The symbol of Gilead is the Eye of Providence (or, the Eye of God), the eye-in-the-pyramid symbol found on the back of an American dollar bill. It makes for an unspoken but clever commentary on the corruption of American freedom and capitalism, as wealth, privilege and protection are the end goals of Gilead’s elite.
New to Hulu
While Schlondorff’s film is finding a cult following, the Hulu network is presenting an event mini-series adaptation of Atwood’s novel. Elisabeth Moss is playing Offred (a great choice) and the teaser footage released demonstrates a faithfulness to the visuals and overwhelmingly grim tone of the novel.
The new “Handmaid’s Tale” casts Yvonne Strahovski in the role of the Serena Joy and Joseph Fiennes as the Commander. The timing of the new version is as on-point as the Shout Factory release of the 1990 theatrical version on Blu-ray. Atwood’s novel has been noted as a response to Thatcherism and the conservative America of the 1980s.
Does the story feel at all relevant to today? Absolutely.
Strahovski is more Melania Trump-glamorous and youthful than Dunaway as Serena Joy, though Duvall’s take on the Commander as an older, outspoken and devil-may-care leader is more Trump-like than Fiennes could muster.
Yet, the Commander was more of a young, Joel Osteen-type religious figure-turned-politician in the novel than the middle-aged patriarchal figure Duvall embodies. Fiennes may be closer to Atwood’s vision of the character. Yet, Duvall’s take on The Commander feels downright prophetic.
Then … and Now
The modern day reflections inherent in “The Handmaid’s Tale” are hard to miss. Atwood’s novel and Schlondorff’s film portray a world where old fashioned values and religious fervor are used as to manipulate and herd the masses, both as political and social propaganda.
Those who speak out against the controlling regime are put in their place by name calling and derogatory slurs. Women who act out are deemed “sluts” and “whores,” while the Commander muses about the marches and opposition that failed to overturn the creation of Gilead.
When asked by Offred why Gilead happened, he muses, “Country was a mess, that’s why. All the garbage had risen to the top. You know, we had all these pressure groups, running the store, trying to dictate to us…blacks, homo, you know, all those people on welfare.” Offred adds, “Women?” The Commander replies, “Yessiree, women.”
Duvall’s final lines: “We’re gonna win. We have the force. We have the faith. And we will not rest until we’ve purified this country…this nation…in the name of God.” All that’s missing is “let’s make America great again.” The rhetoric of The Commander is chillingly similar to language expressed by the current Commander in Chief, both on the campaign trail and during his time in the Oval Office.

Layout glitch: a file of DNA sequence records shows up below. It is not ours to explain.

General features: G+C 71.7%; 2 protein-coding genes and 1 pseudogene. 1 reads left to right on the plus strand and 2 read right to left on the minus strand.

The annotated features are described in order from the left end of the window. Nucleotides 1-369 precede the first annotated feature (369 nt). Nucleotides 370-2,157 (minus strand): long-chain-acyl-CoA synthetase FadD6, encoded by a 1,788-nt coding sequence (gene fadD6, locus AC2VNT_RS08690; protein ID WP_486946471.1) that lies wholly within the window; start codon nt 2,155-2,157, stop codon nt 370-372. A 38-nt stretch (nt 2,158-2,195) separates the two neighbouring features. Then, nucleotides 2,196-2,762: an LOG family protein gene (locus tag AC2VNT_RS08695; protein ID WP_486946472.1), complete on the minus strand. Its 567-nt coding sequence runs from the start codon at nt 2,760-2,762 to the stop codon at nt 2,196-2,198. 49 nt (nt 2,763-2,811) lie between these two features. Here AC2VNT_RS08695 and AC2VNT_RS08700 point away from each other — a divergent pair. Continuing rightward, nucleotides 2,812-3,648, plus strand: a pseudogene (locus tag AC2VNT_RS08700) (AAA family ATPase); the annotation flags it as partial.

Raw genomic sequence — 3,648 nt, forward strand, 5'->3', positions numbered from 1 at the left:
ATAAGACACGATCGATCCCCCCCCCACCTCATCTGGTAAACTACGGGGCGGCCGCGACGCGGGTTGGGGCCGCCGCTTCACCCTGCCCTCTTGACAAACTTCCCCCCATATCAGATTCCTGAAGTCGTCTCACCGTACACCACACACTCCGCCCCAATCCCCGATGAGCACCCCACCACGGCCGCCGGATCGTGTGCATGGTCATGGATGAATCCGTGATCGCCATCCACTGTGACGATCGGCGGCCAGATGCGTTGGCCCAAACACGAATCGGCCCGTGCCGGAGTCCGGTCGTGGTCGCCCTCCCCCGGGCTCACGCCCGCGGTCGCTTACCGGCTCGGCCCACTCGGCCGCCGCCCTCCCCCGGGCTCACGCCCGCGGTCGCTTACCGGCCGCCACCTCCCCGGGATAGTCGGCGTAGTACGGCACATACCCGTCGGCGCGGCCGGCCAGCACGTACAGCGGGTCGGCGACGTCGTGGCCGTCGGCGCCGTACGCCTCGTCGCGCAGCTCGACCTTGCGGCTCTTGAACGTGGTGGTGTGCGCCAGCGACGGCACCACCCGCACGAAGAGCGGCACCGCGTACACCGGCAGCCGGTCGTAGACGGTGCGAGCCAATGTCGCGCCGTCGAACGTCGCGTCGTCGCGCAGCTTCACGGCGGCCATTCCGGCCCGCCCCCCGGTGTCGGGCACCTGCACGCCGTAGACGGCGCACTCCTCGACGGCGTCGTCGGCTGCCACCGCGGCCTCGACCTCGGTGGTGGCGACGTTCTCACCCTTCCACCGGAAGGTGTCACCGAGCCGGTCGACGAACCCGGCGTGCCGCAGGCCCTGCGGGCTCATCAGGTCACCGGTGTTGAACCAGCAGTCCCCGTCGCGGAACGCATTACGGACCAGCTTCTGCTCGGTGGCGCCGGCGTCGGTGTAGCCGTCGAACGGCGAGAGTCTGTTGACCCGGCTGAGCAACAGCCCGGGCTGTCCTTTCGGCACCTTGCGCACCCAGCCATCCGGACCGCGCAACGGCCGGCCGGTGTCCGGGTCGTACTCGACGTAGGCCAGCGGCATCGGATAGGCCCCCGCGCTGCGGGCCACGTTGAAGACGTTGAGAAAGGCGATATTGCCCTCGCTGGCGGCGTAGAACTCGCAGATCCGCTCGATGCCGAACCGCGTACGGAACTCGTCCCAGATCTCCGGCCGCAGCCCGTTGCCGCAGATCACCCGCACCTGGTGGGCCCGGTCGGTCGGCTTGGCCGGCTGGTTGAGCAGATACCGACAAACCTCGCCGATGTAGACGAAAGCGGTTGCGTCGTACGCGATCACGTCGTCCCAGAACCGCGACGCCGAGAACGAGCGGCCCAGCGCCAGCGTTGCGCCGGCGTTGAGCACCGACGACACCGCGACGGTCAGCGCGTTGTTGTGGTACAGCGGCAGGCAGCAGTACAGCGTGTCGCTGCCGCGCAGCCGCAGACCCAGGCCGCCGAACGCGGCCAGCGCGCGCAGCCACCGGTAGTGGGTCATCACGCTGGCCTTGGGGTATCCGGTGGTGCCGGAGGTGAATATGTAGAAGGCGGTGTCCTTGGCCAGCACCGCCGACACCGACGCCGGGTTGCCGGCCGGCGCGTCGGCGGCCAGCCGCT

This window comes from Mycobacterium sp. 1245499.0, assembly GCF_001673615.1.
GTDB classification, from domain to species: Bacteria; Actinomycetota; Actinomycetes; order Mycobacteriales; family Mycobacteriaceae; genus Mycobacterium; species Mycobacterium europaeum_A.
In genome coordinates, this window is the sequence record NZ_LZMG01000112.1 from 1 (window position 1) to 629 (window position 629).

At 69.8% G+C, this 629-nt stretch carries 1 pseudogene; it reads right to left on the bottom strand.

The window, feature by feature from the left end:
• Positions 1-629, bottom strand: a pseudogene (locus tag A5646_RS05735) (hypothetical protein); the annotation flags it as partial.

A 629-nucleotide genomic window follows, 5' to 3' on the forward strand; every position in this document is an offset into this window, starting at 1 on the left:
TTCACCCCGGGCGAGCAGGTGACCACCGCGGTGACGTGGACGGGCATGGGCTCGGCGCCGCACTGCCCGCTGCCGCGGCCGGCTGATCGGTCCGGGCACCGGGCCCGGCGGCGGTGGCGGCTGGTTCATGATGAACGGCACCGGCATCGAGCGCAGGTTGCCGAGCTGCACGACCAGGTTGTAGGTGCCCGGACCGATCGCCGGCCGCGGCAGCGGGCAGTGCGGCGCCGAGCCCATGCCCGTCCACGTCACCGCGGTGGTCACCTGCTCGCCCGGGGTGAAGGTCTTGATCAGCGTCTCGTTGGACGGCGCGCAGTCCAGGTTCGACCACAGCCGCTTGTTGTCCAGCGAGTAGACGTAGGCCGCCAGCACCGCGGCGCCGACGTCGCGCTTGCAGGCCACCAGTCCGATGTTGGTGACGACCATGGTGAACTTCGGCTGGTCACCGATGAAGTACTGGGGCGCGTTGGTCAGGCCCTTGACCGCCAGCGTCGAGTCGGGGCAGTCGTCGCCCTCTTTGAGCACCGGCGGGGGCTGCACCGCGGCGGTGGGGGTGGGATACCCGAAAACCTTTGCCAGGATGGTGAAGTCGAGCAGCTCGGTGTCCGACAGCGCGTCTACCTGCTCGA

Early scenes of families torn apart, made to wait in long lines and await an uncertain future reminded me of images from the recent travel ban. The Commander is also cavalier about his enemies, approach to war and especially his thoughts on women.
Faith by Convenience?
Trump seems to have no interest in religious conservatives except when it comes to adding more votes. The Commander declares a disdain for the religious rules of his Gilead but still performs daily Bible readings (the verses are cleverly all out of context), keeping the semblance of a respectable man of God.
Although he’s played by Duvall, his dialog has a stunning familiarity. The character in the novel and film are not an on-the-nose reflection of President Trump.
To be fair, The Commander could b a stand-in for L. Ron Hubbard, Jimmy Swaggart or any other prominent religious figure that fascinated Atwood in the 1980s. Yet, reading the book and seeing the film, on top of digesting daily soundbites coming from The White House and a certain Twitter feed, “The Handmaid’s Tale” presents an admittedly paranoid, still-scary portrait of a worst-case-scenario of our present.
Pinter’s eventful, very Hollywood ending is different from Atwood’s preferably simpler, memorably ambiguous conclusion. The worst thing that can be said about Pinter’s take on the third act is that it recalls in many ways the famously shelved “everybody wins” ending of Terry Gilliam’s “Brazil” (which resurfaced in all its tacky glory on the Criterion Special Edition).
FAST FACT: Margaret Atwood has cameos in both the Hulu version of “The Handmaid’s Tale” and the upcoming Netflix adaptation of her work “Alias Grace.”
To give Pinter a break, he had the unenviable task of coming up with something that maintains the integrity of Atwood’s tough vision and satisfying mainstream audiences. By trying to have it both ways, he fails to leave us with a suitably haunting conclusion.
It’s the biggest misstep in an otherwise fine, boldly crafted film.
Atwood’s story is an outcry against any political force that uses religion, casual bigotry and sexism as a means of inspiring and controlling the masses. Atwood’s novel was published in 1985 but it serves as a severe cautionary tale for 2017.
Atwood’s novel ends with two words, both sly and taunting in their usage: “Any questions?” Indeed, Atwood and the versions of her tale leave us with a few…and they’re all terrifying to ponder.